Rock mentality eschews analytical processes, reviles introspection as weak and irrelevant... popular Volk music now has no need of intent or content—rave music for instance being produced on computers by company executives with no need to consider the intentions of artists or the dignity of the public—a far cry from the idealistic aspirations of early acid-house as a spiritual and psychic liberation from cultural conditioning.

Lord Horror embodies Rock'n'Roll (white Rock'n'Roll, that is). The white power rock spawned by Elvis and Jerry Lee Lewis, and carried down through a long line of 'hard-rockers' ever since. No wonder Savoy have 'adopted' PJ Proby. Power music! Imperialism! De Sade showed us the corrupting nature of sex and power and the interplay between the two and, like David Britton, he was persecuted and misunderstood. Mr Britton asks us to stare into the sun with him. Some of us do and, after winding our way through the tortuous labyrinth of western philosophy, rhetoric, and political, artistic and scientific theory expounded in the text (theory with which our culture feels so self-satisfied), we finally confront the minotaur at the centre, crouched atop a pile of human skulls, and recognise ourselves with a sudden, jarring shock. David Britton does not point his finger and say "those are the guilty ones," he says "yes, we are guilty!" and it is this accusation of complicity which hits the nerve and stirs up so much shit!

Reverbstorm, like Lord Horror, displays an absence of feeling-tone—a kaleidoscope of gruesome and coldly beautiful images and texts, presented clinically in a similar way to that used by Ballard, Burroughs, Selby and Warhol. In the first issue we are wheeled through scenes of Lord Horror butchering policemen, as lover of Jessie Matthews—images guaranteed to appeal to disaffected youth, drawing them into a feeling of gratified complicity, only to reveal at the end that their anarcho-fascism leads to no goal but a sterile nothingness.

We can also expect more issues of the vile Meng & Ecker comic, which recounts the misadventures of the mutant twins of Dr Josef Mengele. Gross (but not obscene) and warped (but not corrupting), each issue seems to wind in and out of a timeless realm of metamorphic incidents. The twins wreak havoc and carnage, indulge in impossible sexual exploits and throw out hilarious one-liners all the more hysterical for their nihilistic gratuitousness and political incorrectness. The extravagant rhetoric of Lord Horror is replaced here by the crude vulgarity of the Volk. The danger with this comic is its accessibility. Lord Horror was admittedly a difficult work, whose philosophical content and postmodernist format demanded a certain amount of intellectual muscle even to read it at all. One was already automatically on guard. Meng & Ecker, on the other hand, is dangerously disarming and easier to read, even passively. Although irony is still the most important element, it could here be misconstrued as gratuitous slapstick.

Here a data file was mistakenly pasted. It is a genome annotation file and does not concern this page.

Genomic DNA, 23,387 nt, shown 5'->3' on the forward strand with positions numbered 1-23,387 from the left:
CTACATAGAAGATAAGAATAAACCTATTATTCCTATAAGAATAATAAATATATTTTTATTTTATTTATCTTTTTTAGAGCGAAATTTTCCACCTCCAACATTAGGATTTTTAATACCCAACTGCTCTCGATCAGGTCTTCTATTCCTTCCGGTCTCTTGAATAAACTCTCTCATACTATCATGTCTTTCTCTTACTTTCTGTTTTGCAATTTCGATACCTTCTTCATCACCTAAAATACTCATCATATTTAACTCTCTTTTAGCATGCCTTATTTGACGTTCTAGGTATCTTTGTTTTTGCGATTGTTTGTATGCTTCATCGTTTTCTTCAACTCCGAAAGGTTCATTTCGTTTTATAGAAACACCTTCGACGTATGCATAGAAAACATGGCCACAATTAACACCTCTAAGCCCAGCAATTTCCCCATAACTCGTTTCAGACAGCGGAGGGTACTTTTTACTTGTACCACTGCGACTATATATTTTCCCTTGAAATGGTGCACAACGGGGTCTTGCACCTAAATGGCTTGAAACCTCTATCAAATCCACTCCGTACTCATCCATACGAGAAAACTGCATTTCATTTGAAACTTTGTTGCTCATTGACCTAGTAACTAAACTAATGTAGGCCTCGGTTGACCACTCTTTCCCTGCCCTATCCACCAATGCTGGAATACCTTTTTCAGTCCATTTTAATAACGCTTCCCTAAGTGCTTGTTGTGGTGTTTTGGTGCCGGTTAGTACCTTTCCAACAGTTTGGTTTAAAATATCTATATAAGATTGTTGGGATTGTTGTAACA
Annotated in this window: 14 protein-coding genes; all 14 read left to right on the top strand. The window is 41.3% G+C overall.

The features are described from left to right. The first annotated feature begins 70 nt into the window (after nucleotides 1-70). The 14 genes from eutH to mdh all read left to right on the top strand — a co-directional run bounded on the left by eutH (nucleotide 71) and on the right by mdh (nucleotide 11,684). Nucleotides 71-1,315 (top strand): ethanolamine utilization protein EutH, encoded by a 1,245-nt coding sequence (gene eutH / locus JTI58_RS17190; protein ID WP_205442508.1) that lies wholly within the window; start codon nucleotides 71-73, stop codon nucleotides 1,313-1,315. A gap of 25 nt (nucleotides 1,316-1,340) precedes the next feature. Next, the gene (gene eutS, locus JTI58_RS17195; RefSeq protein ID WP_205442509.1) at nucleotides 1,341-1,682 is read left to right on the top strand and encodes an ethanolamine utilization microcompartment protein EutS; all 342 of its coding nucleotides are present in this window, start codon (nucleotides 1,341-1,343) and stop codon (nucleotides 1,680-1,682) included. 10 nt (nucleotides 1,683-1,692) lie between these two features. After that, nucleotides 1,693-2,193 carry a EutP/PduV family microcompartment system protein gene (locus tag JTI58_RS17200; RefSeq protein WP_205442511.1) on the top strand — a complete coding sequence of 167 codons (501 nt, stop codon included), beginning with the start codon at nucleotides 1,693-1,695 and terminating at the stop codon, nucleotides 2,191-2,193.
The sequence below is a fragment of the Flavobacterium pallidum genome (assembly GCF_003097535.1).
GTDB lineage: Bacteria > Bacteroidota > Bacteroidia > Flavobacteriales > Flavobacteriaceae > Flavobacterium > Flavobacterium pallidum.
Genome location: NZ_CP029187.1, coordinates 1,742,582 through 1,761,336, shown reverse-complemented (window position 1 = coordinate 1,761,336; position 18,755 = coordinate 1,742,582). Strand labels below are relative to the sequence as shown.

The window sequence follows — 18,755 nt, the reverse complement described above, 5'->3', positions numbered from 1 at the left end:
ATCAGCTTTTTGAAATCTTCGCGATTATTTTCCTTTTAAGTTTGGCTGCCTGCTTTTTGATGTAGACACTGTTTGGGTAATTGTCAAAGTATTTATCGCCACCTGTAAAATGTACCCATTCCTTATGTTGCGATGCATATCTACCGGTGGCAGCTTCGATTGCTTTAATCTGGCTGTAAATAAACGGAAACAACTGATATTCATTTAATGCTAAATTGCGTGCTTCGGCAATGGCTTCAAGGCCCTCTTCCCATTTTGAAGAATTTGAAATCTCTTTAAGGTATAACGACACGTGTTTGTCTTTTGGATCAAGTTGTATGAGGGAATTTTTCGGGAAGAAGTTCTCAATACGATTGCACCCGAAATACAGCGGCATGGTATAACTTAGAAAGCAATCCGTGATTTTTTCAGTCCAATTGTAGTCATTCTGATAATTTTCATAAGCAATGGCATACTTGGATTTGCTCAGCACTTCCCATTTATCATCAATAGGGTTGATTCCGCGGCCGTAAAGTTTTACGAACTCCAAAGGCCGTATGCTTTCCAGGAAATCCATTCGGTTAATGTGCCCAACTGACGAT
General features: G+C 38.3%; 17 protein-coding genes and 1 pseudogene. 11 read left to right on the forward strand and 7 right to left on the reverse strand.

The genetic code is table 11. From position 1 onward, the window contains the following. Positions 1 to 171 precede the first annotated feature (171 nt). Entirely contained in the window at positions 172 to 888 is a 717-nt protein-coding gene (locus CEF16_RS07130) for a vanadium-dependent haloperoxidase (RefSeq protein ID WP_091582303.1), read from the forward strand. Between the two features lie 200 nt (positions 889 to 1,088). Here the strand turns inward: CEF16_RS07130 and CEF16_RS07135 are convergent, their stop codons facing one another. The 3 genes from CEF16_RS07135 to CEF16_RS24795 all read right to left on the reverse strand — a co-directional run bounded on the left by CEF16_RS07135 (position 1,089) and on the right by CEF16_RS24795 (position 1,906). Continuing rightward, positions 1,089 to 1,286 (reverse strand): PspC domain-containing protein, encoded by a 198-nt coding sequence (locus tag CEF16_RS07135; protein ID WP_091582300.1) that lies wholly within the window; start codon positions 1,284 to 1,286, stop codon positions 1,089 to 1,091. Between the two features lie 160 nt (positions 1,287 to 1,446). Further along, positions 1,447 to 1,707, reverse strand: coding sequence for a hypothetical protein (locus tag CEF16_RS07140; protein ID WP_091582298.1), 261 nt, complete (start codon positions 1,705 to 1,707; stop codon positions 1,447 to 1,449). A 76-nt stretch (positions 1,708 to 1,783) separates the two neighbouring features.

This comic was said by the appeal judge to be likely to upset "right-thinking people", yet in a High Street newsagents I recently counted no less than seven magazines, on the bottom shelf, devoted to serial killers and gruesome murder. In one was a 'whodunnit' quiz based on a real murder, with real-life victims. A scratch-away panel revealed the name of the killer.

Another publishing milestone for Savoy is the launch in 1995 of the new Meng & Ecker novel, demurely entitled Motherfuckers: The Auschwitz Of Oz. The novel differs from the M & E comics in several important ways. Firstly, the characters are depicted as having an interior life—their thoughts are revealed to us directly, and the bleak motives for their actions make them simultaneously more sympathetic and less superficially attractive. The crude 'splatter' violence of the comic is replaced by a harrowing and degrading horror which depicts the misery of the victims, whom the comic relegates to the stance of cardboard cut-out props for the twin protagonists. The humour is blacker, and more surreal in its juxtaposition with the events occurring.

Meng is still a ludicrous figure but is here more lethal, destructive, deranged, and yet in some strange way pitiable because lost to himself. Ecker, although less destructive, is equally lost. The sadness he feels at the carnage surrounding him is cerebral, aesthetic and schematic. He has become inured to the unspeakable, hence is more horrible. The twins are metaphors for the two poles of human alienation—equal halves of the same single being, forever bound to each other, yet unable to become whole, they remain emotionally uninvolved with their environment.

Through the most despairing of landscapes and shocking of visceral scenarios wander incongruous cartoon characters—Fudge and Speck, Mickey Mouse, Mr Toad from Wind In The Willows. We encounter the 'Afreet of Dachau' who turns out to be Elvis Presley, delivering an incredible monologue to Herbie Schopenhauer—an intelligent Volkswagen Beetle. These characters appeared in the comics, but only as wallpaper. Here they partake actively in the atrocities, perpetrated mainly against Jews. The grotesquery reaches a peak in the chapter 'Oi Swiney', which must be seen as David Britton's personal vision of Hell—like a Bosch painting animated by Merry Melodies. All the psychic debris of our doomed culture—the idiocy, the hate, the banality—amalgamated into a dreamlike post modern bardo. Dave Britton's Book Of The Dead. And we are the dead; the writing is on the wall.

Perhaps, with this book, we will see a reappraisal of Mr Britton's work and Savoy's publications in general. Doubtful, but we live in hope.

Meanwhile, Savoy continue to produce CDs. The amazing Savoy Wars will be followed by another collection of the early Savoy PJ Proby recordings originally released on vinyl. Also to look forward to are T.S. Eliot's The Waste Land read by Proby with a musical accompaniment, and a reading of Lord Horror by (you guessed it) PJ Proby.

Only death can stop them.